Intellectual Alchemist at Work

From time to time, people ask me where I find so many and such varied post ideas. I always answer that I have been a steady reader for most of my life, and since 1990, I have had the habit of writing down my thoughts about whatever it is that I am reading. I also copy out a few quotes now and then. Over the years, those thoughts and quotes have accumulated in paper diaries, journals, notebooks, as well as their digital counterparts. Taken as a whole, they form a loosely structured representation of an ongoing attempt to understand the world around me and my own way of relating to it.

Old Computer Work Station

Working out a thorough understanding of my writing had the alchemical effect of illuminating and solidifying my entire worldview. (photo: Pdphoto)

Continue reading “Intellectual Alchemist at Work”

Writers Are Often Early Birds or Night Owls

At what time of the day do you prefer to write? Do you have a choice as to when you do your writing or are you limited by a day job and other important responsibilities? Constraints can be a problem since writers often have unusually strong preferences for when they like to get the work done. In fact, it may go beyond being just a preference. There is good evidence from creativity research that people function best at certain times of the day, and what time that is varies on an individual basis.

Owls are the quintessential image for the night person

Writers can use hours of the day when little is happening. The need for a more certain income may leave them no choice. (Image: public domain.)

As for preference, there are two main camps: the morning crowd and the late evening / nighttime set. There are even philosophical and psychological arguments supporting the two strategies.

Continue reading “Writers Are Often Early Birds or Night Owls”

Creative Freedom Is Overrated

Many myths surround the creative process. One of these is the notion of creative freedom. It seems obvious that having a free rein could only be beneficial. So prevalent is the attitude that many contemporary creators will refuse to tackle a project that has restrictions. They turn up their noses and stalk haughtily away proclaiming that they could not possibly compromise their artistic vision and personal integrity by acquiescing to anything as philistine as limitations.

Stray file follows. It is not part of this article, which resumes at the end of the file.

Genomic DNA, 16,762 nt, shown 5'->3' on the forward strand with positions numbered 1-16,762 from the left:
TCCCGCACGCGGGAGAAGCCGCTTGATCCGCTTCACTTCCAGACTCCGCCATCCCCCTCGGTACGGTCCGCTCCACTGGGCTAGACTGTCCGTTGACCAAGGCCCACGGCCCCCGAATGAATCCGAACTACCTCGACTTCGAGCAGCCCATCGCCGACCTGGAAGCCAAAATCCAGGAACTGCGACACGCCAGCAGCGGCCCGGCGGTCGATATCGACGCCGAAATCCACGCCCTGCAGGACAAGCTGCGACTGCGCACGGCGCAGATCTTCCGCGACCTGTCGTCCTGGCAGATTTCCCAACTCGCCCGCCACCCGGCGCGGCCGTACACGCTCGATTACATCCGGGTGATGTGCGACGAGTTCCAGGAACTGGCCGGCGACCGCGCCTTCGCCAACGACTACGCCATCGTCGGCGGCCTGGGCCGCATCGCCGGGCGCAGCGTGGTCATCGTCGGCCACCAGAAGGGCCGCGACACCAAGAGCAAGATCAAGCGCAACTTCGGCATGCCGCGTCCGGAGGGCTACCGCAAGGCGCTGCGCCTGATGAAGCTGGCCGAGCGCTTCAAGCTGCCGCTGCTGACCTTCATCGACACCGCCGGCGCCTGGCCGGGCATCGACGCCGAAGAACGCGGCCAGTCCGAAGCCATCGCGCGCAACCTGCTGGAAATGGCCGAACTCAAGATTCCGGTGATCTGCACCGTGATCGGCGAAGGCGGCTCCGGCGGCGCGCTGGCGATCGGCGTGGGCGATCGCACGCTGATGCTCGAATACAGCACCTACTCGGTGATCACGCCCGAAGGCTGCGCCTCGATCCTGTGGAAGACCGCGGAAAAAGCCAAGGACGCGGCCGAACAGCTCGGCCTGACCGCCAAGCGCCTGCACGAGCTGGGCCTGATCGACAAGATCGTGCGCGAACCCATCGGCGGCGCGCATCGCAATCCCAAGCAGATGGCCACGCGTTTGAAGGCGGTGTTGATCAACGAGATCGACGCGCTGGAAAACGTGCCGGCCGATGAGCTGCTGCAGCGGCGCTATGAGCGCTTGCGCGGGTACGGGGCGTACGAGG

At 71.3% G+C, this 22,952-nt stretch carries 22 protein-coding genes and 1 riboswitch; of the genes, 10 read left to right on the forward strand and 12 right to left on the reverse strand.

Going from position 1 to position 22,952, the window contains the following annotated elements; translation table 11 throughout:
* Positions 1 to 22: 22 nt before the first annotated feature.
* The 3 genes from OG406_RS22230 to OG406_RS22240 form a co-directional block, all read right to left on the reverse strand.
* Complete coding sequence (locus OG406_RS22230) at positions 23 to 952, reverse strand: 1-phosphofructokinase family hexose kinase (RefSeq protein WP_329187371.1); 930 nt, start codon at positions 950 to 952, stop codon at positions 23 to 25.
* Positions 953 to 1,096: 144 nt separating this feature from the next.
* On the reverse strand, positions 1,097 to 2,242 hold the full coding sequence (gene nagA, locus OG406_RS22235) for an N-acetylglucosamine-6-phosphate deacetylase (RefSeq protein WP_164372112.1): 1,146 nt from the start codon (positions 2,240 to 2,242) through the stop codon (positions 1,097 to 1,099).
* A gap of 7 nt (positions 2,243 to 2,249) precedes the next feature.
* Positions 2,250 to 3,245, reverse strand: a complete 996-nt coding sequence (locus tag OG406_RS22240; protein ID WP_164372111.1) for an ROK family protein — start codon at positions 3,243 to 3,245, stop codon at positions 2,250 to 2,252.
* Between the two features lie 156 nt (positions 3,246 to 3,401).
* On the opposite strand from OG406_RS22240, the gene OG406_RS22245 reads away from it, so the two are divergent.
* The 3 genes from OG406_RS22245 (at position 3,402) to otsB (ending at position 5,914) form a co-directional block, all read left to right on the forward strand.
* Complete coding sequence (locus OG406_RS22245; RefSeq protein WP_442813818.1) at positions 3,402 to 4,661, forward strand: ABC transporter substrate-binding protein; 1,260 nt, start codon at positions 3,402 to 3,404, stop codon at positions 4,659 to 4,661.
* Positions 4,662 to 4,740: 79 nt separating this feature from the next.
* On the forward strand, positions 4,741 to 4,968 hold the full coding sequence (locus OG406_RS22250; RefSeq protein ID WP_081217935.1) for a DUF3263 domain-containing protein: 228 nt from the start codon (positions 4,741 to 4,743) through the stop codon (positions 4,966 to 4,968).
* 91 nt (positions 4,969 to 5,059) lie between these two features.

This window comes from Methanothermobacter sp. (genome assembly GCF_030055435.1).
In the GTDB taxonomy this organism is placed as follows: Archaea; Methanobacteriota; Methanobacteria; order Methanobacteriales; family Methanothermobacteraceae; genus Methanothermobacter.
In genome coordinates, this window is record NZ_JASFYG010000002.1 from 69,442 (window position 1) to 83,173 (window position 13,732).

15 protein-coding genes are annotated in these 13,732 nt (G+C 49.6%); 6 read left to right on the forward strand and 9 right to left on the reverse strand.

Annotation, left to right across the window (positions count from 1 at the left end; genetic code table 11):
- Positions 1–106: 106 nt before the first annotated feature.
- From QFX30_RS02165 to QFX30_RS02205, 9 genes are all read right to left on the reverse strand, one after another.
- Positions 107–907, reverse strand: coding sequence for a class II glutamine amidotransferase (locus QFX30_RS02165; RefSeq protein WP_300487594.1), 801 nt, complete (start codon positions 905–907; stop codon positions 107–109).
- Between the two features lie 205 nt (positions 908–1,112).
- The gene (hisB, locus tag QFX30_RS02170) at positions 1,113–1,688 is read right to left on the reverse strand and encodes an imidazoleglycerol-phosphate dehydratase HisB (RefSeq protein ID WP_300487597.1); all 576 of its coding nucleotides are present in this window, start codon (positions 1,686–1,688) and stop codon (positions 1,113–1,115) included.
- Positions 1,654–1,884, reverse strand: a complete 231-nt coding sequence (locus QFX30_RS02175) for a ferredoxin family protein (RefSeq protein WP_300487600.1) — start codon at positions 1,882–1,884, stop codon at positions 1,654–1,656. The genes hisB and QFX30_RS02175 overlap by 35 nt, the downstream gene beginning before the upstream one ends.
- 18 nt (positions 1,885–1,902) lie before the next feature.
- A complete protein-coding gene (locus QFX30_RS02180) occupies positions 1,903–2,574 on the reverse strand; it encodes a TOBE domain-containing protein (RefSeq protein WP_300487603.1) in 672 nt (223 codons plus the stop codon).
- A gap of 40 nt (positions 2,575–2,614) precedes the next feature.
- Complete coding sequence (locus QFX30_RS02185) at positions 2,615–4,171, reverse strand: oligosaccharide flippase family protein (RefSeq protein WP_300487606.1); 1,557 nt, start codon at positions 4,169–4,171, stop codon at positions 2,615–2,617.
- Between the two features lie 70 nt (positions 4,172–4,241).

H. G. Wells

Where anything is possible, nothing is interesting. — H. G. Wells (Photo: public domain)

I am going to argue the counter-intuitive idea that restrictions are actually an asset. You may be surprised to learn that many famous creators share the point of view.

H. G. Wells expressed a related sentiment when he said, “Where anything is possible, nothing is interesting.” He was referring to stories, of course. He believed that a hero who could do anything or a situation where anything was possible meant there were no challenges to overcome, no obstacles to surmount, and no dangers to survive. Where is the interest in such a scenario? Who wants to read a story where there are no limits on what a hero can accomplish? Where is the suspense in a story based on the assumption that at any moment some miraculous turn of events will save the day? Only a story where the hero faces the possibility of humiliation, failure, or even death can engage the reader’s concern.

Continue reading “Creative Freedom Is Overrated”